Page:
Posted on November 12th, 2008 at 2:40 pm by Cheesesteak Hoagie
We don’t have too too many success metrics here at BountyBowl beyond “acquire readers outside of my immediate circle of friends,” but I think that’s going to have to change.
According to a piece in this morning’s Inky, the Eagles actually use an internet filter to block web sites from the press box at Lincoln Financial Field:
Unlike many organizations, the Eagles apparently don’t trust the media to make responsible decisions with the Internet service provided in the Linc’s press box. Perhaps to save us from ourselves, they employ a filter that precludes journalists from viewing a shocking assortment of Web sites. How Orwellian of them.
Naturally, all gambling and pornography pages are barred. No surprise there (though it’s a touch disappointing). Curiously, the media are also prevented from accessing a staggering number of entirely reputable or innocuous sites.
Slate, Politico and The Nation are prohibited. Deadspin, Kissing Suzy Kolber and The Big Lead are all banned. Bleeding Green Nation is forbidden, and Top 100 Bloggers (which merely links to a number of blogs) is also off-limits. A few other sites that have been deemed verboten by the Eagles’ manipulation machine: Facebook, MySpace, YouTube, Flickr, Google Finance, Gawker and AOL Instant Messenger.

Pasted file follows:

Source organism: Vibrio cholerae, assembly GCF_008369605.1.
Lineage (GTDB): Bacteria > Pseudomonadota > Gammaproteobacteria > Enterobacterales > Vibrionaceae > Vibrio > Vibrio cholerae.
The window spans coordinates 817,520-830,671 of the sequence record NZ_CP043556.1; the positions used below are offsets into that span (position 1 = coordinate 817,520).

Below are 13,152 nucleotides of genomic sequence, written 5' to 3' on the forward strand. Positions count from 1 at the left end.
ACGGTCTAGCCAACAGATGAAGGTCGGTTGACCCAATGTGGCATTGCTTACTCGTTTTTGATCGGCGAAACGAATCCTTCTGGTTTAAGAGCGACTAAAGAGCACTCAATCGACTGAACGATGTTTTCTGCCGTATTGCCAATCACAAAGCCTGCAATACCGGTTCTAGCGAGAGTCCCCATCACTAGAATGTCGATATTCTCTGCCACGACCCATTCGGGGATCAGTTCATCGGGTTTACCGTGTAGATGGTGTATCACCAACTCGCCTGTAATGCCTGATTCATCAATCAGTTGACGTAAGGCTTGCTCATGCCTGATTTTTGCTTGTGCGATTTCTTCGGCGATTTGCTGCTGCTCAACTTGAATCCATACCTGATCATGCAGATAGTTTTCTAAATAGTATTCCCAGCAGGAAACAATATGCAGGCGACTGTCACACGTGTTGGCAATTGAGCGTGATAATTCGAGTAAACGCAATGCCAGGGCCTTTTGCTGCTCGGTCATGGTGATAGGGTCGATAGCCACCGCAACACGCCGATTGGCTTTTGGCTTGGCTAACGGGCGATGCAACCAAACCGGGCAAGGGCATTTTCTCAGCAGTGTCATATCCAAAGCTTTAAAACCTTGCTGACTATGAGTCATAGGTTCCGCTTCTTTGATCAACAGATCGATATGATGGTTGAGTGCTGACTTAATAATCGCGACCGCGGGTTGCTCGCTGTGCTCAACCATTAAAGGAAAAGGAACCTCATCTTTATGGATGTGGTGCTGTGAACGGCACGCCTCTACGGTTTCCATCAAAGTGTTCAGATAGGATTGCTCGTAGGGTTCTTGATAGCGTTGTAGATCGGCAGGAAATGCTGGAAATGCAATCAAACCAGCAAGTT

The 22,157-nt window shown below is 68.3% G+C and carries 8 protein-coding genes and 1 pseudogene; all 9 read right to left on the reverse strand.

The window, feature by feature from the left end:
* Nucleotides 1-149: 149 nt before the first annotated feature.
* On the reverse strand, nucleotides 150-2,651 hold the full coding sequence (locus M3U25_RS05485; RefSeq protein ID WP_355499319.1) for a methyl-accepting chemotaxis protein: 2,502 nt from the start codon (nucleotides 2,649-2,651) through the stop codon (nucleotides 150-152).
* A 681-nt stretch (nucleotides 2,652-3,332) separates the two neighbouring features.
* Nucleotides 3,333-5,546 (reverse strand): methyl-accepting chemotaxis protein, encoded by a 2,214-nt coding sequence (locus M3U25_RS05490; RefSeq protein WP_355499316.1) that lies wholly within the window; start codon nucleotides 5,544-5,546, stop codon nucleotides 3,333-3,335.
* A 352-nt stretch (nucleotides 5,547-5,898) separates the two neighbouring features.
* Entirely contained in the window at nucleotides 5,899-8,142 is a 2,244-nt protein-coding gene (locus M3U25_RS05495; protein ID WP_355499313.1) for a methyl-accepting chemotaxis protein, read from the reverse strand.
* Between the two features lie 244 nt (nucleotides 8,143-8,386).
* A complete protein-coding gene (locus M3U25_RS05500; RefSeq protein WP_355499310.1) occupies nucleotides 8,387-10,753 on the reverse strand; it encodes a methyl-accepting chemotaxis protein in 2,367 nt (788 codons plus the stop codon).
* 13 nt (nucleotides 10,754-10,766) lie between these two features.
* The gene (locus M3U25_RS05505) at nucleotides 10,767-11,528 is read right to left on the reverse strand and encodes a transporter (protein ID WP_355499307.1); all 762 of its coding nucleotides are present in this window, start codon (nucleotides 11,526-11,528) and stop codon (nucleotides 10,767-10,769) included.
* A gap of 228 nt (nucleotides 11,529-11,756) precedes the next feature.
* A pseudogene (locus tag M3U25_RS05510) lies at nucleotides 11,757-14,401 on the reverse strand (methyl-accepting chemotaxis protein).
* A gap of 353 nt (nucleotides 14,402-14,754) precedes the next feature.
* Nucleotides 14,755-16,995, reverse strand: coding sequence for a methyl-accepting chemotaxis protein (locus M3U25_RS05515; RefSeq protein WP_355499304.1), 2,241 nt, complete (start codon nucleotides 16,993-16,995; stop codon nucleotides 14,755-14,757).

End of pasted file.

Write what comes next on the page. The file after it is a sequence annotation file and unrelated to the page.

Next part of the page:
Strangely, The 700 Level - one of the most critical, well-read local blogs - has not been blacklisted by the Eagles. That’s a little like locking up your house before going to sleep but forgetting to retrieve the spare key from under the mat.
WHUH????? They’re blocking sites and I didn’t make the list? What, they don’t FEAR THE BOUNTY and his 87 page views? Eagles Internet Filter, you will RUE THE DAY you spurned BOUNTY! I MUST MAKE THIS LIST! I MUST!
(A theory here: I would guess that the Linc is maybe on the same local network as the NovaCare Complex, and that the Eagles block those sites so that employees — including players? — don’t screw around at work. We’ll even give them the benefit of the doubt and say that the rules for the marketing department are different, and that they have unfiltered access to the web. Even so, BountyBowl does not approve of these sorts of filters in the workplace, especially one that’s this dependent on the web (for marketing, for community building, for PR, etc.). I actually thought that the Eagles were pretty clever and forward-thinking on the business end of things. Huh. Maybe they were. In 2002.)